Urban Sight, along with partners, ADM and Tnemec Company, Inc., announced the completion of the Glass City River Wall (GCRW), making it the largest mural in the United States and a stunning and welcoming visual to the gateway of Toledo, Ohio. Located at the ADM grain facility on the east bank of the Maumee River, the mural was created across a canvas of 28 silos measuring approximately 170,000 square feet and requiring more than 2,864 gallons of paint.
The massive mural, originally the idea of project organizers and board members Nicole LeBoutillier and Brandy Alexander-Wimberly, was conceptualized and designed by artist Gabe Gault after he was selected through an international Request for Qualifications process. Known for his portraits and backgrounds using camouflage patterns, Gault completed the project with the help of a crew of local artists and renowned muralist, Eric Henn. It depicts a wide swath of sunflowers and three portraits: a Native American elder, mother, and child – honoring the indigenous peoples of the area.
“It’s beyond exciting to announce the completion of the Glass City River Wall,” said Christina Kasper, president of Urban Sight, Inc. and GCRW project manager, and Nicole LeBoutillier, GCRW operations manager. “The path to get here has been a truly transformative journey! It went from the idea of a couple friends, while boating down the Maumee River, to creating an art installation to beautify our city to a community-wide movement that has brought so many people and organizations together around a common goal,” they said.
“Together, we have made history with the largest mural in the country, underscoring Toledo’s reputation as a community dedicated to the arts, and igniting conversations around hope, positivity and inclusion that will carry us forward into the future,” said Toledo Mayor, Wade Kapszukiewicz.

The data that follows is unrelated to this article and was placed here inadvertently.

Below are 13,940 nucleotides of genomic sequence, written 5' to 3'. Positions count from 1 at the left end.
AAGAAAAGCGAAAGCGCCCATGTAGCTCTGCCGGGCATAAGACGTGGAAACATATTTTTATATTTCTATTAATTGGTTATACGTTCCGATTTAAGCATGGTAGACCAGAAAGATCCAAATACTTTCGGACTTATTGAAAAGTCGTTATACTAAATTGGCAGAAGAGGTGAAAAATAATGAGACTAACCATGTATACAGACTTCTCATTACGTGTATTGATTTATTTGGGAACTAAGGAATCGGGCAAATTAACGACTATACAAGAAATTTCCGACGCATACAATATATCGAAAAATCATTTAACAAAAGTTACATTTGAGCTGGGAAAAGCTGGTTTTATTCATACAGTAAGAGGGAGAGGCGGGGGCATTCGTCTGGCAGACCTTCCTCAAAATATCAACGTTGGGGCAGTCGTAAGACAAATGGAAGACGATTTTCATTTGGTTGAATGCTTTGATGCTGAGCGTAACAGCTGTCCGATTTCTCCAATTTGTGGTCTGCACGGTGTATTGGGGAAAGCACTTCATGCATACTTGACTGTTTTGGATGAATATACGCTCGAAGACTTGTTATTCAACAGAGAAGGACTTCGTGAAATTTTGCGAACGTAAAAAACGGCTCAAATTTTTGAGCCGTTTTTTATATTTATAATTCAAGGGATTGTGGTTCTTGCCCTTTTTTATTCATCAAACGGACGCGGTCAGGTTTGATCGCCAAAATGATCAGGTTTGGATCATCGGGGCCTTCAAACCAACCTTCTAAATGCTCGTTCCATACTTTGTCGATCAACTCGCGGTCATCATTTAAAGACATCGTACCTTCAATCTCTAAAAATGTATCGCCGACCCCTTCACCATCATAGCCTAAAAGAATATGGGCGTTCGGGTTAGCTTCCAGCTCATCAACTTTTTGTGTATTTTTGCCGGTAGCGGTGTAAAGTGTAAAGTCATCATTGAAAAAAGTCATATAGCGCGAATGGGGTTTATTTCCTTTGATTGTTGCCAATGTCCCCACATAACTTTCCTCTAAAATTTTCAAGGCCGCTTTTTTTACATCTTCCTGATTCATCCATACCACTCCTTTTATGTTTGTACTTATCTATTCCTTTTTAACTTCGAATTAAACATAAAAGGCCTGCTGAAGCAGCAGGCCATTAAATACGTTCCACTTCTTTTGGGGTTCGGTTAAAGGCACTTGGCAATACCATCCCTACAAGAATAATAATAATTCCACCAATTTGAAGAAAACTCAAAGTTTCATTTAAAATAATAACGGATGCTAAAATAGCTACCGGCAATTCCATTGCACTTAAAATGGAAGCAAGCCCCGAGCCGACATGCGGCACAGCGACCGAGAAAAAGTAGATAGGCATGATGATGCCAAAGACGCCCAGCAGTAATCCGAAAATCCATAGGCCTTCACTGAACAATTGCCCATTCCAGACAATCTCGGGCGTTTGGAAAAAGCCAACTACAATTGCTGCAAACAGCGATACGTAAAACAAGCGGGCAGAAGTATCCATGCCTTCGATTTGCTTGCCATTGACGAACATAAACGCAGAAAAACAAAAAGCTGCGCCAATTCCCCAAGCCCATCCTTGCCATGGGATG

Gault’s design was chosen to showcase Toledo’s past, present, and future, the historical importance of agriculture, and the first farmers as the foundation of economic development in the region. The models used for the portraits are from three different Tribes – the Miami Tribe of Oklahoma, the Shawnee Tribe, and the Dakota Tribe. Living models were used to reinforce the fact that Native Americans are not people of the past, but exist in vibrant communities today. In addition, leaders from The Myaamia Center at Miami University were available as expert guides and educational consultants throughout the process.
ADM generously donated its silos for the project, and accommodated nearly two years of GCRW staff, artists, equipment, media, and other visitors on its property.
“We are proud to see the Glass City River Wall project come to life and serve as a strong representation of our thriving community and city’s vibrant spirit,” said Jason Boyer, superintendent, ADM Toledo facility.
“Through ADM and ADM Cares, we work to sustain and strengthen the communities where our colleagues work and live by driving meaningful change, and supporting projects such as this. We are thrilled to support Toledo through this partnership, which will make larger-than-life art a focal point of Glass City,” Boyer said.
Tnmec Company supplied its specialized paint for the project, including Series 156 Enviro Crete, a flexible, breathable acrylate coating for concrete, and Series 1026 Enduratone, a versatile and durable, water-based acrylic coating, in a variety of colors.
“Tnemec is so fortunate to be involved with this project,” said Chase Bean, president and CEO of Tnemec Company. “We are grateful for the community spirit and energetic efforts from so many people dedicated to transforming this structure into a beautiful work of art,” he said.
For more information, visit: glasscityriverwall.org.